Being a new hunter with no experience field dressing a deer you are in for some fun. I have told a lot of new hunters this same thing. What is in the inside needs to come outside and don't cut anything that is not suppose to be cut. That being said there is an article here that may give you some idea on what to do along with the article are some comments that you might want to read. http://www.biggamehunt.net/sections/Whitetail_Deer/Field_Dressing_a_Deer_11080412.html
As far as how I do it here goes.
Take your tag out of your pocket and validate it. In some states you can leave it off of the body while you drag it out but have it validated and in your pocket.
Ream the A hole all the way around
I will then take the penis and skin it and the tube down to the A hole
Make a small hole into the body cavity and place two fingers upside down into the cavity to keep the stomach and intestines away from the knife, then take the knife and insert it between your fingers and slit the muscle up to the sternum.
Roll what you can outside the body then reach in with your knife and cut the diaphragm. After you do this you should be able to get most of the innards outside the cavity. If you reamed the A hole enough you should be able to pull it and the penis out through the body cavity. You may want to split the pelvis to help you get it out.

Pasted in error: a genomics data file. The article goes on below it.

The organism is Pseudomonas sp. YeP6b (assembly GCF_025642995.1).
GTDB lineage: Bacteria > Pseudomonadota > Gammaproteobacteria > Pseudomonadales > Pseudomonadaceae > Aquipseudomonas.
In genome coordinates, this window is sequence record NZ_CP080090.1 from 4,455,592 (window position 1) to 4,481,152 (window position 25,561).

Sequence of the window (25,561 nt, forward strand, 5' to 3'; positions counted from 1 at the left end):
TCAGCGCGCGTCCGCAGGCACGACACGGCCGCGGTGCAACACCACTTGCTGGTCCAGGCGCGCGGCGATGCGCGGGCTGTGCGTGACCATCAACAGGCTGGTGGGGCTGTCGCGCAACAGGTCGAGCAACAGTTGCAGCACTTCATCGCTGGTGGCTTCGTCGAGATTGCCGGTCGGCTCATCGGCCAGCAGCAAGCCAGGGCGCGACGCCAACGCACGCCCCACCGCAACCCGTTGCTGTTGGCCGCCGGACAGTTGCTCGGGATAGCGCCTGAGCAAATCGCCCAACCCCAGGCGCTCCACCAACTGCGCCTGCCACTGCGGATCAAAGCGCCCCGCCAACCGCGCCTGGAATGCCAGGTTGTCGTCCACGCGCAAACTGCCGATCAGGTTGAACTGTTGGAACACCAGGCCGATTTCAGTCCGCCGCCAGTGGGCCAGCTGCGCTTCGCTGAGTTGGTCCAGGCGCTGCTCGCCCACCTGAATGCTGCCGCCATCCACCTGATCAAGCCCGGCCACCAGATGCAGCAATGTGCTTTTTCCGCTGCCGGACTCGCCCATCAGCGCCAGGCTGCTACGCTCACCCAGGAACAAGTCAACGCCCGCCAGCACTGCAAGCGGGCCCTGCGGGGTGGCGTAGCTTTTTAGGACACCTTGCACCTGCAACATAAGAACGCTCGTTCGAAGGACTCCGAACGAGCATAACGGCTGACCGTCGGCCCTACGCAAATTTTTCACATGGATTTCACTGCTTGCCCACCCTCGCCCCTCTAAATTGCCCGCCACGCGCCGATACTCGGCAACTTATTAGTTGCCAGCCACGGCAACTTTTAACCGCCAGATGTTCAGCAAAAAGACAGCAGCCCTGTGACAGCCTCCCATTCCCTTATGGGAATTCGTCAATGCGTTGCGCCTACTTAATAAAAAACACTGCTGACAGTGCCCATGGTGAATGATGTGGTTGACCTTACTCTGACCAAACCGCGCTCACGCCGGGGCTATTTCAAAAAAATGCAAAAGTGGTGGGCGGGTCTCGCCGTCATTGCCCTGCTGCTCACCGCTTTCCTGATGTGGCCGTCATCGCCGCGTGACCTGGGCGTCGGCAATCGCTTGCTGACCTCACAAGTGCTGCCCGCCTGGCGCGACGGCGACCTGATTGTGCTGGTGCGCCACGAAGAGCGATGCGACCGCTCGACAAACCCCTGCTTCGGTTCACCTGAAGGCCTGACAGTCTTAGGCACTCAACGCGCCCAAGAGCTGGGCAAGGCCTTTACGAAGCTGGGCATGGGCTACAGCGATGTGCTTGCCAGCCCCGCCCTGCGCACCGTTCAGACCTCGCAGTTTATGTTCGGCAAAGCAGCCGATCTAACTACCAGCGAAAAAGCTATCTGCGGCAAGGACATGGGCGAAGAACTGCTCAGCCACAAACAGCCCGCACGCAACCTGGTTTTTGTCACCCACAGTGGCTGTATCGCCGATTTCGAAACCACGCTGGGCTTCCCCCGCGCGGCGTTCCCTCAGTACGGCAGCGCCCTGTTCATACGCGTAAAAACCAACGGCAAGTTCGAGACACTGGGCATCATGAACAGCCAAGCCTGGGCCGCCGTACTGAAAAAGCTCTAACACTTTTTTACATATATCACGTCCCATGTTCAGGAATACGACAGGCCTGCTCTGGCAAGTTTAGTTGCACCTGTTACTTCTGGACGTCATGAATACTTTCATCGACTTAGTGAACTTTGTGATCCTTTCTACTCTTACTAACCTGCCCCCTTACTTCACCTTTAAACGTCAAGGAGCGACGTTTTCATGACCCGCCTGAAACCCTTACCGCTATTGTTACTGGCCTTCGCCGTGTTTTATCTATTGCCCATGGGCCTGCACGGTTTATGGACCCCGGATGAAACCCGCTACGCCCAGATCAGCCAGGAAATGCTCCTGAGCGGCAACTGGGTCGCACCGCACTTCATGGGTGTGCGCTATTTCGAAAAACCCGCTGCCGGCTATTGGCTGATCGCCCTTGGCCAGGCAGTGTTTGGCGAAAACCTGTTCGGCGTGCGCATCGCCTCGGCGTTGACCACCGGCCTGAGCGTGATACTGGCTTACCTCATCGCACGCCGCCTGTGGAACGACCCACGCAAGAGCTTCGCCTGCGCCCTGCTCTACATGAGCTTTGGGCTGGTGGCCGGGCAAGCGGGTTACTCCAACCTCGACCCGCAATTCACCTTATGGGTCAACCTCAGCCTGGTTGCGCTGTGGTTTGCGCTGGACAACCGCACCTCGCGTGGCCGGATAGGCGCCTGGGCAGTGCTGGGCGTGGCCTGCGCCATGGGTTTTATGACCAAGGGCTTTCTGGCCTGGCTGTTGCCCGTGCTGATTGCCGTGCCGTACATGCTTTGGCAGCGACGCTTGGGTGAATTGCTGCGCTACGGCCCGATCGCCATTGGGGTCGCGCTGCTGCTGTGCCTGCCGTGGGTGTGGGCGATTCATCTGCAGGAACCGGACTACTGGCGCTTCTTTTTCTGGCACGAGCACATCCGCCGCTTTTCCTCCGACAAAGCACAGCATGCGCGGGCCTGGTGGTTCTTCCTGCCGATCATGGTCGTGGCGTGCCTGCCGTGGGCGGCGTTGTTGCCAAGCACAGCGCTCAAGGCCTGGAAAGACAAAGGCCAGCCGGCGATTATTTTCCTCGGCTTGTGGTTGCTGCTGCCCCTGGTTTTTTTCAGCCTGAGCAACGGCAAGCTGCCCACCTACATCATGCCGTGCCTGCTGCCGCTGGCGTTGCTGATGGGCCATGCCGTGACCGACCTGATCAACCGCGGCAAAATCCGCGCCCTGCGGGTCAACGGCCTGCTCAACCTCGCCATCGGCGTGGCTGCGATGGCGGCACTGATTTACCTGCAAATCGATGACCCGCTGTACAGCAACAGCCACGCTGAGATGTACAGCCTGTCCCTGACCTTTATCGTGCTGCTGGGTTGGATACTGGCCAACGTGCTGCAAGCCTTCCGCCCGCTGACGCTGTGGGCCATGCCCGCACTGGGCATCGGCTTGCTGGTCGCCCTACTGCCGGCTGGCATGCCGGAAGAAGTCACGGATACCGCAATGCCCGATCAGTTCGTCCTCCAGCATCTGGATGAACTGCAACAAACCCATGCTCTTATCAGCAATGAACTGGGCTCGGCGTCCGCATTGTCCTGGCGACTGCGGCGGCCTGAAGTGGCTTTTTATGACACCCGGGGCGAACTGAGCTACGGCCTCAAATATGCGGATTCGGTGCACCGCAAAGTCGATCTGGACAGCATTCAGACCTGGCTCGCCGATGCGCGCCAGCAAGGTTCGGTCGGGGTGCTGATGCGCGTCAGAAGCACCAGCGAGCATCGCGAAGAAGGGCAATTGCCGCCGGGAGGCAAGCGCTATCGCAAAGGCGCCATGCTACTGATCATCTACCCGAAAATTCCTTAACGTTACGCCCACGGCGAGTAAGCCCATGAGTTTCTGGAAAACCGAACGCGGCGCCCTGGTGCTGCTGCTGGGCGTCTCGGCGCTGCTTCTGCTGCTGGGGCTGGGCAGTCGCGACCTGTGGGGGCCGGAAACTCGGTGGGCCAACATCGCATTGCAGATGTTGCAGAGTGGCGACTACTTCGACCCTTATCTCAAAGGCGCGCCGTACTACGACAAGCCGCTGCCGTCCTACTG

Now reach up into the chest area and cut the windpipe and drag out the heart and lungs. Now if you cut the throat and windpipe you can just grab a hold of it above the lungs or heart and pull hard and it will come out. Now cutting the throat depends on if you are planning on mounting the head or not. If you are going to mount the head then do not cut the throat.
I'll then place the hind end down hill and drain all the blood out that is left in the body cavity. Place the liver and heart into a bag (if you like eating it) then head for the truck.
There is nothing like experience doing this or having somebody show you how your first time, or at least being at hand to help if you need it.
There can be too much of a good thing with antler rattling.
I like to hit the horns together for a good 30- to 40-second rattling sequence and then hang them up and resist the urge to hit them again.
This works to the hunter's advantage, because if a buck has heard it, he may have been 300 or 400 yards away and he comes in and he's not exactly sure where it came from.
When finally is time to rattle again throw a slight change-up into the routine.
The second time, don't rattle as loud...